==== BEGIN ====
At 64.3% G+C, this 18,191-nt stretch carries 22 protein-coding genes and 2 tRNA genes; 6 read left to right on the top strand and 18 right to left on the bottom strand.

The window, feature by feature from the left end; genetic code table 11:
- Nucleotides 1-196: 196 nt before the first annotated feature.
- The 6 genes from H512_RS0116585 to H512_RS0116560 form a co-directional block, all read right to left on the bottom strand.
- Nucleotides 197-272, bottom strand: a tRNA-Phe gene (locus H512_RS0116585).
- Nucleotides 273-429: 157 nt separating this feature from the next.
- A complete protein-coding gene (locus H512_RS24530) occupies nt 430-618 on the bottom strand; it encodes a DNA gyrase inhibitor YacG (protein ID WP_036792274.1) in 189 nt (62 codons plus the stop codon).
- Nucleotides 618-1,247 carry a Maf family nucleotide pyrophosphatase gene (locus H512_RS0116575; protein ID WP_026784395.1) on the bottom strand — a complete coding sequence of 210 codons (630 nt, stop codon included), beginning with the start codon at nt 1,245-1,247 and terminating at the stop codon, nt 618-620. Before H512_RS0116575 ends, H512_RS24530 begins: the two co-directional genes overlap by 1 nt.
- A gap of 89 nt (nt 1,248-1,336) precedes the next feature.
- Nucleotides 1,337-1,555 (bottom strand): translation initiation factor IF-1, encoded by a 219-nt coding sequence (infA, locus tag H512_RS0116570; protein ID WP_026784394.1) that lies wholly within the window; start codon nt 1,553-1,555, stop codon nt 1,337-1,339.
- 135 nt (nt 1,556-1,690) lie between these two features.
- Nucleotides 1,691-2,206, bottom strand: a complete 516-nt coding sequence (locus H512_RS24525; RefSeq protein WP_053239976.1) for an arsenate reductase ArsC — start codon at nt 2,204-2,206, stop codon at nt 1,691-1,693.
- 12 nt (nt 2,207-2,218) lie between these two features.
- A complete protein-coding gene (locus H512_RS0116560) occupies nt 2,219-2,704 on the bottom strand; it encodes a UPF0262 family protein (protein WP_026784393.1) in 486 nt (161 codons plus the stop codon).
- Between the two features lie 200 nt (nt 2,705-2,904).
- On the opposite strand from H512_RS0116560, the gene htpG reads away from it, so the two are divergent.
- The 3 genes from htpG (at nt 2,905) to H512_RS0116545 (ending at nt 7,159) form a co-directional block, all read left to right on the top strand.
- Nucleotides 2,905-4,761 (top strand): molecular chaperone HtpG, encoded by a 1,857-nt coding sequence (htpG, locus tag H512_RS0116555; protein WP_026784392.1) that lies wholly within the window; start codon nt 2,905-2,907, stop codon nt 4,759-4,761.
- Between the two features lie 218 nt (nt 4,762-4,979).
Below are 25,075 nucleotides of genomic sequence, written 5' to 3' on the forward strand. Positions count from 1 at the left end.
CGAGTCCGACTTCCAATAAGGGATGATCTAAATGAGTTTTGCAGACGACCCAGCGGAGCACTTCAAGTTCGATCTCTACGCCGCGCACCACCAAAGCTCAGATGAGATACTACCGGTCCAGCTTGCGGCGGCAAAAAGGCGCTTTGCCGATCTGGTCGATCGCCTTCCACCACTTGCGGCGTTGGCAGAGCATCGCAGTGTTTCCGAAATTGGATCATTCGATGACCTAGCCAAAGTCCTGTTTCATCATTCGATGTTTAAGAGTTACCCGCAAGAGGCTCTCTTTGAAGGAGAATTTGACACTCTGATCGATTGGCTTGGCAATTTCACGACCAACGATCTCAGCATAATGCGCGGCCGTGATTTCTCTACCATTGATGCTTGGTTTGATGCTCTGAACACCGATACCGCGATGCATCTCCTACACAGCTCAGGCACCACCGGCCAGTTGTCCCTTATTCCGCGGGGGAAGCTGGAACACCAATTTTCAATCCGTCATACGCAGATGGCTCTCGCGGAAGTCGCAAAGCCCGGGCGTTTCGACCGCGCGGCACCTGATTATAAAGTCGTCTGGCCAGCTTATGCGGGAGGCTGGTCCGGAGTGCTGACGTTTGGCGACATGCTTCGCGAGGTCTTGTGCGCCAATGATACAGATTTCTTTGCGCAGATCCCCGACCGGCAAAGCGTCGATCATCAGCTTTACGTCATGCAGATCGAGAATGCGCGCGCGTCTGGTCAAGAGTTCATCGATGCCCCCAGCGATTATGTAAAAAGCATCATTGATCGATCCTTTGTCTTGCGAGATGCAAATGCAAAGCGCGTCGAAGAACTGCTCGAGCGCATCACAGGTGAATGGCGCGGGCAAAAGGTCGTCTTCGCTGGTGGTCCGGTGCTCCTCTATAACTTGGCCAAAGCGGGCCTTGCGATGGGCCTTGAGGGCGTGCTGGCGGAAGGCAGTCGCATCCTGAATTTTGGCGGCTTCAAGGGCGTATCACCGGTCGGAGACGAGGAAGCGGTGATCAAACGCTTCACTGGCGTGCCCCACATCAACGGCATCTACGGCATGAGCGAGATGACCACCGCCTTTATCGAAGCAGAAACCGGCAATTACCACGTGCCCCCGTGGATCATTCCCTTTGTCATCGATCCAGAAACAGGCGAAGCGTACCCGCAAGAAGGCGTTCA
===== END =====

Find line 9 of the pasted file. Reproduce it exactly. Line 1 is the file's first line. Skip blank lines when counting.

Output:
- A gap of 89 nt (nt 1,248-1,336) precedes the next feature.